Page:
Short video of mapping RNA-Seq reads

Note that the commands used in this lab require you have a lot of free disk space (the FASTQ files alone are 28 GB) and many cores available for running the alignment program. We do not expect students to replicate the commands in this video. We do not expect students install the alignment software on their machines. Much of the software for processing NGS data is designed for Linux systems. Note that the case studies (in particular the variant discovery and genotyping case study) will go into more depth on using Linux for processing NGS data.

The FASTQ file we are looking at in the beginning of this screencast was downloaded from:

This is a human RNA-Seq sample from a study of naturally acquired immunity to malaria.

We discuss the following software in the screencast:

To extract the FASTQ files from the SRA file, we used the following line. The --split-files argument is used to extract two files for the two paired-ends of the fragments which were sequenced.

fastq-dump --split-files SRR1177756.sra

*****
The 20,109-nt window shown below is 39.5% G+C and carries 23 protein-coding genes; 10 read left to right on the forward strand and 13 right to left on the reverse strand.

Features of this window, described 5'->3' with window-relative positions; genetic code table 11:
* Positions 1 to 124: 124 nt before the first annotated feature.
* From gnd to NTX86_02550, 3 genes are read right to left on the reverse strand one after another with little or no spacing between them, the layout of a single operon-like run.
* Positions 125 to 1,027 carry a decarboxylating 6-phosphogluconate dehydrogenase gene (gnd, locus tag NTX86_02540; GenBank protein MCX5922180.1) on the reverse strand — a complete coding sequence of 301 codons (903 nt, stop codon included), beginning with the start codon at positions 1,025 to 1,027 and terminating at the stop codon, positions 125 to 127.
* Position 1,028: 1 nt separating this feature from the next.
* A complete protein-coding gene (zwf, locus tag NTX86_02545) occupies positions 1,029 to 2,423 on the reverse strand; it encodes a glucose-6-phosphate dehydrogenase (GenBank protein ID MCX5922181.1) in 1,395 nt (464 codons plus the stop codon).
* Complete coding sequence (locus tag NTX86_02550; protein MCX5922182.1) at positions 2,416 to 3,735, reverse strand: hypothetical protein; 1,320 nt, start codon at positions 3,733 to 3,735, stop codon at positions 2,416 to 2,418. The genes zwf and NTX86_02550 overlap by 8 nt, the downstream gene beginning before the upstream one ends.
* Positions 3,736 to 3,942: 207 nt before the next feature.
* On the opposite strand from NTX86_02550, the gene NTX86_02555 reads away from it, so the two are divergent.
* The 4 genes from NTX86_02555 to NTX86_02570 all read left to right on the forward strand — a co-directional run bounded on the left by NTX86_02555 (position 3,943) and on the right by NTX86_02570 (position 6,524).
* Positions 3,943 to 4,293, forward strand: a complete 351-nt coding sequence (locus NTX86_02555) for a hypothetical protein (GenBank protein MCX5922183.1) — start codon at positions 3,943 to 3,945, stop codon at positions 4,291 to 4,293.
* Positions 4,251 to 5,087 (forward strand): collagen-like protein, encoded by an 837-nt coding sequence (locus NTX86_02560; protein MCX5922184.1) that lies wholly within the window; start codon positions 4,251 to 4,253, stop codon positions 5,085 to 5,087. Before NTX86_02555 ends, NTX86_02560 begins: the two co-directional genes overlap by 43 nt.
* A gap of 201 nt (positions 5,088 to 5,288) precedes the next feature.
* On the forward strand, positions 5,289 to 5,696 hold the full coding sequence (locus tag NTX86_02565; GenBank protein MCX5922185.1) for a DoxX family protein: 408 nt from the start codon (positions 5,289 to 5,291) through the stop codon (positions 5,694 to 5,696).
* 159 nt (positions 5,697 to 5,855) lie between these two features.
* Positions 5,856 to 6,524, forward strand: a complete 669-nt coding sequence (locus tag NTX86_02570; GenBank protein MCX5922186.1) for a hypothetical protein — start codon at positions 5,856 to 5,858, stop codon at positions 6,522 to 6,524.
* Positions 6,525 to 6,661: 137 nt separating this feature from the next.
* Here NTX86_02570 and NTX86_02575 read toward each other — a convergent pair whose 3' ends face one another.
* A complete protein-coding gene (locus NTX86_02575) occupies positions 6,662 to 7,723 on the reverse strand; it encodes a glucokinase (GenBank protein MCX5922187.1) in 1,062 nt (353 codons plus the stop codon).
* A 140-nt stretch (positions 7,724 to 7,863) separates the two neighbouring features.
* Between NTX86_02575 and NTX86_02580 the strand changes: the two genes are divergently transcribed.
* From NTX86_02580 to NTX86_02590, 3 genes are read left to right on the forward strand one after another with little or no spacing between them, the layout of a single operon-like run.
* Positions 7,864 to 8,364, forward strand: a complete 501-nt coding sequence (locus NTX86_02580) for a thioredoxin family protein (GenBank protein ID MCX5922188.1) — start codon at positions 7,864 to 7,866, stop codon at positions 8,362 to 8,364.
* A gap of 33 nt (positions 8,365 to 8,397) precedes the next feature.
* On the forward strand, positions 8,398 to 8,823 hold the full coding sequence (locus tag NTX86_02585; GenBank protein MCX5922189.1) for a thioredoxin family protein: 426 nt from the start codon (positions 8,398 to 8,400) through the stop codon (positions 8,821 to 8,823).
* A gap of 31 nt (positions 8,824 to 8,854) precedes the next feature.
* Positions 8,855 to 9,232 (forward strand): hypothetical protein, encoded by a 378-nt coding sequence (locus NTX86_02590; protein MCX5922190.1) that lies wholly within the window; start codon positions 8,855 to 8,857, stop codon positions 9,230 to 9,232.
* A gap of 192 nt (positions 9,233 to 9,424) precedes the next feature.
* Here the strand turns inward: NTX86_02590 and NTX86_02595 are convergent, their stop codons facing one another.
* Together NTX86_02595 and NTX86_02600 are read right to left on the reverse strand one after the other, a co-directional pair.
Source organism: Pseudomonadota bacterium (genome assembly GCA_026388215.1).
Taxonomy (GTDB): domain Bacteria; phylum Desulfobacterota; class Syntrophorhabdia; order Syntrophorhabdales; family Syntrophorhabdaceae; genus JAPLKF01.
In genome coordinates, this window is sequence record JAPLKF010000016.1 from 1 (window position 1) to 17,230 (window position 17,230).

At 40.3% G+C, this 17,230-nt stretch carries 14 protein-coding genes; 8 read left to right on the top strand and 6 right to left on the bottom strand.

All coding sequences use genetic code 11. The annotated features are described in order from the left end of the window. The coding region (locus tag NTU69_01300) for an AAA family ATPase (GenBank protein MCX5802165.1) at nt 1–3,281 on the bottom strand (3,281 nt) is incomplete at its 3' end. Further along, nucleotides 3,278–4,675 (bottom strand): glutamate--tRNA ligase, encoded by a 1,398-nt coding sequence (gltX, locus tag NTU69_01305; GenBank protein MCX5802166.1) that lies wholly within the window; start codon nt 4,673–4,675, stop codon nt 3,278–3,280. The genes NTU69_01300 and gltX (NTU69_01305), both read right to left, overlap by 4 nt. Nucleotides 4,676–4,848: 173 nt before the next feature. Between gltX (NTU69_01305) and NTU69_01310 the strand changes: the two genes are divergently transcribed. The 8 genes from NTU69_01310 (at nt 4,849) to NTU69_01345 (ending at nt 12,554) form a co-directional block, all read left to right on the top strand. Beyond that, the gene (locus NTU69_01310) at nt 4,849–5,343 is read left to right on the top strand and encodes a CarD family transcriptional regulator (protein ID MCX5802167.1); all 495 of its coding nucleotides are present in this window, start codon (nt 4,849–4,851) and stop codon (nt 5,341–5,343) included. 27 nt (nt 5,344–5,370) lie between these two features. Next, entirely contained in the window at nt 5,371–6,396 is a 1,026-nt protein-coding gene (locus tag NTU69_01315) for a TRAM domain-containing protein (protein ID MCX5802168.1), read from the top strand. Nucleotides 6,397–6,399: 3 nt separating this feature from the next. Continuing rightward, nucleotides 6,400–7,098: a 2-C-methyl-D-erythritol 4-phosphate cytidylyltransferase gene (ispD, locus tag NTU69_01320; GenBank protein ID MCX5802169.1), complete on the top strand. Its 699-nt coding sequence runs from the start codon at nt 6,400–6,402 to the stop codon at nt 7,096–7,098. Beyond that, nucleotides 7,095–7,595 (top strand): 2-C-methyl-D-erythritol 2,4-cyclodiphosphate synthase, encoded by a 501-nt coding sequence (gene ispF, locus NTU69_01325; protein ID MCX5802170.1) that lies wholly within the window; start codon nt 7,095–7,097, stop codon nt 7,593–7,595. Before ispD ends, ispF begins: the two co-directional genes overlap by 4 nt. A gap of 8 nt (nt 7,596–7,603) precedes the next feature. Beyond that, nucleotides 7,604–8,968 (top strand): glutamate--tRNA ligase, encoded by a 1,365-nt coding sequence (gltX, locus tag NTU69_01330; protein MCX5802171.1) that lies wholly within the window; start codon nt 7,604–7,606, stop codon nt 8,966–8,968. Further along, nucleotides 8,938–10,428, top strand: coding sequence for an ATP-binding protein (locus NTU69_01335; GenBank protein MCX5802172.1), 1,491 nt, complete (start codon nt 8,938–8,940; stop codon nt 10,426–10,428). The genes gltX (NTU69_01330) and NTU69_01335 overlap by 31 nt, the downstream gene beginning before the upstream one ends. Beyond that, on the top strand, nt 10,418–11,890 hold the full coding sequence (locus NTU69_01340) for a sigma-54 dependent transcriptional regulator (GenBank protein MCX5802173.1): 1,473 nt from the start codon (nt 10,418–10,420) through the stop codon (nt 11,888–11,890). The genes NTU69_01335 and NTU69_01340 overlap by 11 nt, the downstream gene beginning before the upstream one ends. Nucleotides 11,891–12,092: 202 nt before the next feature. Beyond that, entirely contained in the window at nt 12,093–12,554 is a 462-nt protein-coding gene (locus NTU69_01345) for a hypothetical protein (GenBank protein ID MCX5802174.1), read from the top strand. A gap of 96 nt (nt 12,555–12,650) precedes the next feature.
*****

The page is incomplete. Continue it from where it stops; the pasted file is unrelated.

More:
The call for running Tophat2 was:

export BOWTIE2_INDEXES=/path/to/your/Bowtie2Index

tophat2 -o SRR1177756_tophat_out -p 10 genome SRR1177756_1.fastq SRR1177756_2.fastq

To view the reads we used Samtools:

samtools view accepted_hits.bam | head -1000 | less

For demonstration purposes (you wouldn’t necessarily repeat these lines in a typical workflow), we merged the mapped and unmapped reads into a single sorted file. For this we used the following calls:

samtools sort -n accepted_hits.bam accepted_hits_name_sorted
samtools sort -n unmapped.bam unmapped_name_sorted
samtools merge -n all_reads.bam accepted_hits_name_sorted.bam unmapped_name_sorted.bam